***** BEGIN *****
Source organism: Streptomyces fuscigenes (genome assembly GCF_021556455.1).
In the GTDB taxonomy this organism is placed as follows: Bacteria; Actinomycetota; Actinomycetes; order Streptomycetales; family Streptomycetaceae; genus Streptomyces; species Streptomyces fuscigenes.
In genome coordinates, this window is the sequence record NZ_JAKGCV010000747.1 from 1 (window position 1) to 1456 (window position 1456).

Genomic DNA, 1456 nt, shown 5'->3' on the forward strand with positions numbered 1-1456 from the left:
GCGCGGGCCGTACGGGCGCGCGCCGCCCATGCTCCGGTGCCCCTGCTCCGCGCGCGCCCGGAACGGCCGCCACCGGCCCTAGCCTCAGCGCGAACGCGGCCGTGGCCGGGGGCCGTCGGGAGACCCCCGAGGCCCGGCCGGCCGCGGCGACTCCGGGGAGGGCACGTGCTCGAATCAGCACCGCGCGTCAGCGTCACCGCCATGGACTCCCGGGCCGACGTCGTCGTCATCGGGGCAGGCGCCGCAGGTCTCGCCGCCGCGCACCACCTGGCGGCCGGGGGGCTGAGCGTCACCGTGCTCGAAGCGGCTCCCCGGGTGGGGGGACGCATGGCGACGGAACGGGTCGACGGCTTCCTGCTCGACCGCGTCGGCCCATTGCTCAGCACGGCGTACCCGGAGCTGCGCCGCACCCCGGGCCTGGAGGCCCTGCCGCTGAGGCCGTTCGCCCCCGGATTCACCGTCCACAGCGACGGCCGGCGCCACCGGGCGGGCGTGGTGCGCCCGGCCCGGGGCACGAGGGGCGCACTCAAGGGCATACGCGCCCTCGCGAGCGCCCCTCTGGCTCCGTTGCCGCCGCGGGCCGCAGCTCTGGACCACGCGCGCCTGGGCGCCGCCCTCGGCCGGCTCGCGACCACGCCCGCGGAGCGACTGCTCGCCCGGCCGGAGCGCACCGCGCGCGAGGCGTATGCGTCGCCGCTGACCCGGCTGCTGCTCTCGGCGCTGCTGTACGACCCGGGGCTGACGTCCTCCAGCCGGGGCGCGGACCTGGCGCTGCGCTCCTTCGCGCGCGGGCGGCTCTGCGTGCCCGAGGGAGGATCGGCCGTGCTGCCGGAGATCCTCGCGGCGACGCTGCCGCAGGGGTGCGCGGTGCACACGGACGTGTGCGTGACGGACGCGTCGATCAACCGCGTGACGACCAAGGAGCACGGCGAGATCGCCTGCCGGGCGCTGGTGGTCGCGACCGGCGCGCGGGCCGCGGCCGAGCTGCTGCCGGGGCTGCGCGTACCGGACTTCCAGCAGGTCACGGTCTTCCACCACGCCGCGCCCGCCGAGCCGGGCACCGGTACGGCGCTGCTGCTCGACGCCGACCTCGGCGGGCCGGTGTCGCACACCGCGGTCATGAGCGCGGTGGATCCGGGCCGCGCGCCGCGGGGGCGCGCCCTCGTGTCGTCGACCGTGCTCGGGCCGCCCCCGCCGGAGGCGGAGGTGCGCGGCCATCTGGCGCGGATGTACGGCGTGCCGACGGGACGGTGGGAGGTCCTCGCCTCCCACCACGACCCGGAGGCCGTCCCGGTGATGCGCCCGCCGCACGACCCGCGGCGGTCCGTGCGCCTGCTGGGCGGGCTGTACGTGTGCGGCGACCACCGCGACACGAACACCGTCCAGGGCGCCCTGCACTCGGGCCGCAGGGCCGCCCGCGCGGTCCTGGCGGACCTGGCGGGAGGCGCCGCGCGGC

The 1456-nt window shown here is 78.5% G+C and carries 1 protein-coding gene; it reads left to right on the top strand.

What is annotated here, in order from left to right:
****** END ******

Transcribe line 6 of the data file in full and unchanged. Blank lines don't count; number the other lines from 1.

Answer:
The 1456-nt window shown here is 78.5% G+C and carries 1 protein-coding gene; it reads left to right on the top strand.